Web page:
Blue catfish is a hit at the University of Maryland’s College Park campus.
Since a recent purchasing agreement by state agencies made it possible to sell invasive blue catfish to state institutions, Cathy Liu and Erin Carney of the University of Maryland Extension have been working to develop public awareness about the safety and nutritional value of the fish.
Carney and Liu are also developing a fact sheet for consumer education, providing prepping and cooking instructions for safe and healthy consumption, and encouraging more Marylanders to assist in reducing invasive catfish populations in the Chesapeake Bay and its tributaries.

Liu has worked with commercial fishers providing catfish and other seafood products and has examined levels of microbial contamination as well as safe processing and handling procedures. She says consumers are misinformed about the level of contaminants such as methyl mercury and PCBs (polychlorinated biphenyls) in seafood, and that has created confusion around the health benefits of eating fish and other seafood products.
“Americans don’t consume enough seafood to begin with,” Liu said, “so they definitely aren’t eating enough to have any potential side effects from chemical contamination.”
Invasive blue catfish can cause environmental and economic degradation to native species. In September, the Department of Natural Resources, in partnership with the Departments of Agriculture and General Services, created a program allowing the sale of Maryland-harvested blue catfish to state institutions, including the University of Maryland.
UMD dining services was looking for new choices and healthy options to offer on campus, and the fact that serving catfish would be helping eliminate a destructive species from local waters made selecting blue catfish for the menu an easy choice.
“We were approached by the Wide Net Project about the increased and excessive catfish in the bay,” said Bart Hipple, assistant director of dining services at UMD. “They were aware that we were working on the sustainability of our operation and thought we might be a good partner in this.”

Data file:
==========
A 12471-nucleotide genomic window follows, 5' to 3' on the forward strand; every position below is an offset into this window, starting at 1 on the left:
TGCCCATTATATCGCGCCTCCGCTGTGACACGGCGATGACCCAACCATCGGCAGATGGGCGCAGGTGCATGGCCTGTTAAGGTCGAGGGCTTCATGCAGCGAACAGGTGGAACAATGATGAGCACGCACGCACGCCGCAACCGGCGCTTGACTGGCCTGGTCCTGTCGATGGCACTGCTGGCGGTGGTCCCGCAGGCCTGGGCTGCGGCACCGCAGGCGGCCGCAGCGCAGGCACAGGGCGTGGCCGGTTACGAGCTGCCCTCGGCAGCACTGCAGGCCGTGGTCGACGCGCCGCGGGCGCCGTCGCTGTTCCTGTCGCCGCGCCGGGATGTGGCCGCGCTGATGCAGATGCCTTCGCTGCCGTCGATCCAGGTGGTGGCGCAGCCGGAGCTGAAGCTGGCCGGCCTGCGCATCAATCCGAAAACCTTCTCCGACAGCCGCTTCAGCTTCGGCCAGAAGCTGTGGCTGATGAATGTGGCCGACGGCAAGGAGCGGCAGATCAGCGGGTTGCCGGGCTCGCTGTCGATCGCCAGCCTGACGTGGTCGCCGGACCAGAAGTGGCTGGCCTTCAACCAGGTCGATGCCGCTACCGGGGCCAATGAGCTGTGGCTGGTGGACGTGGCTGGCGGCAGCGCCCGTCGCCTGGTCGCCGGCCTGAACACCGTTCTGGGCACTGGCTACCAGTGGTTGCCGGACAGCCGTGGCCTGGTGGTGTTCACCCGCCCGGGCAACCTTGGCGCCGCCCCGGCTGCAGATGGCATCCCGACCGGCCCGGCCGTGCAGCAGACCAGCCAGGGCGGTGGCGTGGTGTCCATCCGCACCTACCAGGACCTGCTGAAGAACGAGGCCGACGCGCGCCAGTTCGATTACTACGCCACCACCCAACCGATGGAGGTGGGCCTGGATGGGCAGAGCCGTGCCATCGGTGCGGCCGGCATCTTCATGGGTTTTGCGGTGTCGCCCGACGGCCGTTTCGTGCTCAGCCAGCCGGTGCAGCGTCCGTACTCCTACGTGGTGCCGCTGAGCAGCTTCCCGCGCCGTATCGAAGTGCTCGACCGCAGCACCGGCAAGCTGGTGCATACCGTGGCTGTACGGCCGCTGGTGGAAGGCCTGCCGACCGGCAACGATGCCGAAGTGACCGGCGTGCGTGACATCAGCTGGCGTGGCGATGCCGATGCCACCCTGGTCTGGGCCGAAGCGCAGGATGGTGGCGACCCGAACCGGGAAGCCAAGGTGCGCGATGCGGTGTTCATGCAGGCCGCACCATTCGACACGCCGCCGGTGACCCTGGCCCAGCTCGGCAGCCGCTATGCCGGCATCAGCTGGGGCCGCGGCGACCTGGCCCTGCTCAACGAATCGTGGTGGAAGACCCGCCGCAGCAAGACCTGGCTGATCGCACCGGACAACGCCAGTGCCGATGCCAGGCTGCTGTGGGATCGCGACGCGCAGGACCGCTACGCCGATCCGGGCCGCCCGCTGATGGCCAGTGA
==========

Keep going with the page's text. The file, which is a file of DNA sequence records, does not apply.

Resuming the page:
During the Fall 2018 semester, an estimated 4,810 pounds of blue catfish were served to UMD students in dining halls, in many different ways, said Hipple. “At the same time that we introduced the catfish, we also increased overall seafood options,” he said. “The catfish is very popular.”
The 2015-2020 Dietary Guidelines for Americans recommends that adults consume at least eight ounces of seafood a week.
Complete information on safe consumption of seafood is available on the Maryland Department of Environment website.
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Fishing report
The 2019 blue crab winter dredge survey showed populations in the Chesapeake Bay are up approximately 60 percent, which means more crab feasts this season.
So far, anglers trolling in the upper bay region below the Brewerton Channel line are finding very slow fishing for larger striped bass. The west side of the bay tends to be stained, the east side is showing clearer conditions. White and chartreuse parachutes and bucktails have been the most common lures being used, rigged in tandem or behind umbrella rigs. The channel edge at Love Point has been the most popular place to troll.
Trolling for post-spawn stripers has improved as they exit the Choptank River and head south. Some will take their time and can be found wandering as far north as the Bloody Point area.
Some traditional channel edges that produce fish include Bloody Point, Gum Thickets, Buoy 84, Breezy Point, the False Channel, and the steep edge from R2 south past the inside of the CP Buoy.
Fishing for white perch is good in the tidal rivers and creeks throughout the region. The perch are now holding in their normal summer habitat. Fishing with grass shrimp or pieces of bloodworms near docks and piers or sunken structure is one of the better ways to catch them. In the early morning and evening hours casting small spinners, spinnerbaits, or small rattle traps near shoreline structure is a fun way to catch them. Fallen tree tops, submerged rocks, or prominent points are all good places to fish.
Catfish can be found in all of the tidal rivers. Salinity values are so low in the Chesapeake that they are being caught out in the bay also. Fresh cut bait such as white perch makes a good bait, but chicken breast, chicken livers, or nightcrawlers work well also. Northern snakeheads are showing up in the upper reaches of the region’s tidal rivers and creeks with increasing abundance and can be caught on live minnows under a bobber or a variety of lures.
On the freshwater scene, largemouth bass are in post-spawn activity. The females are actively feeding to build up lost body stores from the spawning process. Transition areas of slightly deeper water outside the shallower spawning beds are a good place to look for them. Casting soft plastics, small crankbaits, jerkbaits and grubs in these areas near sunken cover is a good bet. Bass often move in the shallower grassy areas in the mornings and evenings and a variety of topwater lures are a good choice when fishing there.
On the Atlantic Coast, bluefish have been moving in and out of the surf line recently and can be caught on cut bait or finger mullet. A few kingfish are also being caught on bloodworm baits. Fishing for tautog on the wreck and reef sites off Ocean City remains good. Sea bass season opens on May 15. The minimum size for black sea bass is 12.5 inches with a 15 fish-per-day creel limit. Offshore, the first bluefin tuna has been reeled in.


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